Bud Sullivan spins out, location unknown. Photo by Bob Carver, courtesy of Bill Carver.

Seattle trophy winners at the 1955 Stock Nationals. Left to right in front: Bud Sullivan, Ginny Lea Lyford, Chuck Lyford, Billy Schumacher, Don Benson. Back row: Dick Brunes and Johnny Sangster. Bob Carver photo courtesy of Bill Carver.

Sullivan had to set aside his racing equipment for most of the 1956 season. “I hardly raced at all. I was building a new house for my family. I came back and ran some in 1957. I had my eye on an Unlimited ride, but I had a wife who said, ‘I don’t think so.’ She said, ‘I have three little boys to raise.’”

Sullivan concentrated on closed course racing. He liked Green Lake in Seattle, and also drove at Silver Lake in Everett, Moses Lake, and Oroville in eastern Washington. He did try the Slough race again. “It wasn’t good,” he admits. “Your reaction time isn’t the same. I went up on the beach.” Fortunately, he avoided injury. Sullivan ran the Slough event in 1960 and finished third in F Outboard Hydro.

A separate event on the Sammamish Slough was the annual water ski race. Sullivan used his hydro to tow Seattle dentist Dr. Lou West, who was a champion water skier. They won the water ski event three years in a row: 1959, 1960, and 1961. “It’s different pulling water skiers, because the water skier holds you in the turns,” Sullivan explains. “You can run through there wide open, because he holds you.” They sat out the 1962 water ski race, but came back for the final time in 1963 and notched a fourth victory.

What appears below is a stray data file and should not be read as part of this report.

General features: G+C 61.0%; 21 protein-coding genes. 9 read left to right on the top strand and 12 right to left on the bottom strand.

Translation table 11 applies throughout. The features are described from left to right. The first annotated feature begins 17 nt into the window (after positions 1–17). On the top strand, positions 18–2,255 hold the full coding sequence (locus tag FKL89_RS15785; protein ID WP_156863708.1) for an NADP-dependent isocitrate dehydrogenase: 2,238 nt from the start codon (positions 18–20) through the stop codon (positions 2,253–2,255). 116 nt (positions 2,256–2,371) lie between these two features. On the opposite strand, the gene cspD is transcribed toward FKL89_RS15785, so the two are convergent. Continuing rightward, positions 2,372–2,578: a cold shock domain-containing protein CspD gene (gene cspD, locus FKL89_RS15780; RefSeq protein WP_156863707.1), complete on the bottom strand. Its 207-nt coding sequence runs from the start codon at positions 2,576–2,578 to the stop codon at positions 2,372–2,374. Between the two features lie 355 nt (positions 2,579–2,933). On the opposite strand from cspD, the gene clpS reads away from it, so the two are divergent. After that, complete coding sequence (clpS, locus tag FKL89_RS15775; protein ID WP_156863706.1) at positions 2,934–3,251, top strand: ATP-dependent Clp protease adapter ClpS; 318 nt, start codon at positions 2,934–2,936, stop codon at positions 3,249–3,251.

At that point, Sullivan knew it was time to retire from racing. “It’s hard to walk away when you get the bug in this,” he says. “I lived in Kenmore, right where we used to start the Slough race. What I would do on Slough race day, I’d pack up the family and leave. As soon as those things would fire up, I’d get the bug again.”

The bug is still there. In April of this year, when Seattle Outboard Association held its Slough race exhibition, Sullivan was in the pits, visiting with friends. He spent a considerable amount of time conversing with Dave Culley, a three-time Slough champion and successful Unlimited hydroplane crew chief. As the public address announcer told the crowd of spectators, “We’re here because this is our family.” Sullivan would agree.

Bud towing Dr. Lou West in the Sammamish Slough Water Ski race. Photo by Bob Carver, courtesy of Bill Carver.